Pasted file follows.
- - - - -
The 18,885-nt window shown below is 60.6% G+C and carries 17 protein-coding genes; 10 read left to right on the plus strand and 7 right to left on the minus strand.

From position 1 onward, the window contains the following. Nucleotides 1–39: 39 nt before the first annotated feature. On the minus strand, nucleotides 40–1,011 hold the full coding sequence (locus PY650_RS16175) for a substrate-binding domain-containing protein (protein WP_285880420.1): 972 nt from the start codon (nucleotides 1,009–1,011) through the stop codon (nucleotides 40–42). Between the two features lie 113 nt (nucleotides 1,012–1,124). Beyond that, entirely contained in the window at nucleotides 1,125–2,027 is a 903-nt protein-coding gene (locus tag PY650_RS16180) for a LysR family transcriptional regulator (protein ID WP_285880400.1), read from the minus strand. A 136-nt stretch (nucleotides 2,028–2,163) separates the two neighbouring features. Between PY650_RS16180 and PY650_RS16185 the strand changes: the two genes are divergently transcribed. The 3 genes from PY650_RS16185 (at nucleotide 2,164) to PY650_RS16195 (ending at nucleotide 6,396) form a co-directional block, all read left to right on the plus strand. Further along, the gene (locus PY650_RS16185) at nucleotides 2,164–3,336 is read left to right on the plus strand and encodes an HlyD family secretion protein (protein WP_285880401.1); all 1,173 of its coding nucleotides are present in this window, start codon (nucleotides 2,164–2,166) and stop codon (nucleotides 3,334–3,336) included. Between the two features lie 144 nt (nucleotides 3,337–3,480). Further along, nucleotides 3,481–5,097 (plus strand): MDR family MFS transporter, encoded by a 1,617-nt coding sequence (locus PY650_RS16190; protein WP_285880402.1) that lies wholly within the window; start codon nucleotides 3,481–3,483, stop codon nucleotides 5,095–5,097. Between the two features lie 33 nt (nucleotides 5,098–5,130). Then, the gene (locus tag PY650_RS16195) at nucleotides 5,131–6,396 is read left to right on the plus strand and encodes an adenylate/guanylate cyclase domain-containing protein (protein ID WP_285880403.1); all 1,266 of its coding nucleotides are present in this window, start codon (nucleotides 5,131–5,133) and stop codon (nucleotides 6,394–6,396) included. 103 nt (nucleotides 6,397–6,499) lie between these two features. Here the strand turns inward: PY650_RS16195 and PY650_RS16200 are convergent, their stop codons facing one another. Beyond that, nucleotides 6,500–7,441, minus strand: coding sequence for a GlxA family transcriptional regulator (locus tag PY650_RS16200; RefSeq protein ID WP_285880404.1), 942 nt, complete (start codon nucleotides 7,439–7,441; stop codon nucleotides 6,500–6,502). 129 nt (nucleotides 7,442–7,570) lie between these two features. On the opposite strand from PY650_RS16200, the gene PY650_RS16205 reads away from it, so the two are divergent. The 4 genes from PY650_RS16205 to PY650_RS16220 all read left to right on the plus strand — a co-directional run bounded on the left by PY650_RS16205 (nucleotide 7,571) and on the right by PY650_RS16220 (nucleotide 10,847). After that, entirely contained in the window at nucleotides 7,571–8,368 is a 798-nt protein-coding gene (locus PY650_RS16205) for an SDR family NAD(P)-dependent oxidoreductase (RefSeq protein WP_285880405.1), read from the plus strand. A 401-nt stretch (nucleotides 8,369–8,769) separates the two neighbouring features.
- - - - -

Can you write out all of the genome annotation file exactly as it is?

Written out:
The 18,885-nt window shown below is 60.6% G+C and carries 17 protein-coding genes; 10 read left to right on the plus strand and 7 right to left on the minus strand.

From position 1 onward, the window contains the following. Nucleotides 1–39: 39 nt before the first annotated feature. On the minus strand, nucleotides 40–1,011 hold the full coding sequence (locus PY650_RS16175) for a substrate-binding domain-containing protein (protein WP_285880420.1): 972 nt from the start codon (nucleotides 1,009–1,011) through the stop codon (nucleotides 40–42). Between the two features lie 113 nt (nucleotides 1,012–1,124). Beyond that, entirely contained in the window at nucleotides 1,125–2,027 is a 903-nt protein-coding gene (locus tag PY650_RS16180) for a LysR family transcriptional regulator (protein ID WP_285880400.1), read from the minus strand. A 136-nt stretch (nucleotides 2,028–2,163) separates the two neighbouring features. Between PY650_RS16180 and PY650_RS16185 the strand changes: the two genes are divergently transcribed. The 3 genes from PY650_RS16185 (at nucleotide 2,164) to PY650_RS16195 (ending at nucleotide 6,396) form a co-directional block, all read left to right on the plus strand. Further along, the gene (locus PY650_RS16185) at nucleotides 2,164–3,336 is read left to right on the plus strand and encodes an HlyD family secretion protein (protein WP_285880401.1); all 1,173 of its coding nucleotides are present in this window, start codon (nucleotides 2,164–2,166) and stop codon (nucleotides 3,334–3,336) included. Between the two features lie 144 nt (nucleotides 3,337–3,480). Further along, nucleotides 3,481–5,097 (plus strand): MDR family MFS transporter, encoded by a 1,617-nt coding sequence (locus PY650_RS16190; protein WP_285880402.1) that lies wholly within the window; start codon nucleotides 3,481–3,483, stop codon nucleotides 5,095–5,097. Between the two features lie 33 nt (nucleotides 5,098–5,130). Then, the gene (locus tag PY650_RS16195) at nucleotides 5,131–6,396 is read left to right on the plus strand and encodes an adenylate/guanylate cyclase domain-containing protein (protein ID WP_285880403.1); all 1,266 of its coding nucleotides are present in this window, start codon (nucleotides 5,131–5,133) and stop codon (nucleotides 6,394–6,396) included. 103 nt (nucleotides 6,397–6,499) lie between these two features. Here the strand turns inward: PY650_RS16195 and PY650_RS16200 are convergent, their stop codons facing one another. Beyond that, nucleotides 6,500–7,441, minus strand: coding sequence for a GlxA family transcriptional regulator (locus tag PY650_RS16200; RefSeq protein ID WP_285880404.1), 942 nt, complete (start codon nucleotides 7,439–7,441; stop codon nucleotides 6,500–6,502). 129 nt (nucleotides 7,442–7,570) lie between these two features. On the opposite strand from PY650_RS16200, the gene PY650_RS16205 reads away from it, so the two are divergent. The 4 genes from PY650_RS16205 to PY650_RS16220 all read left to right on the plus strand — a co-directional run bounded on the left by PY650_RS16205 (nucleotide 7,571) and on the right by PY650_RS16220 (nucleotide 10,847). After that, entirely contained in the window at nucleotides 7,571–8,368 is a 798-nt protein-coding gene (locus PY650_RS16205) for an SDR family NAD(P)-dependent oxidoreductase (RefSeq protein WP_285880405.1), read from the plus strand. A 401-nt stretch (nucleotides 8,369–8,769) separates the two neighbouring features.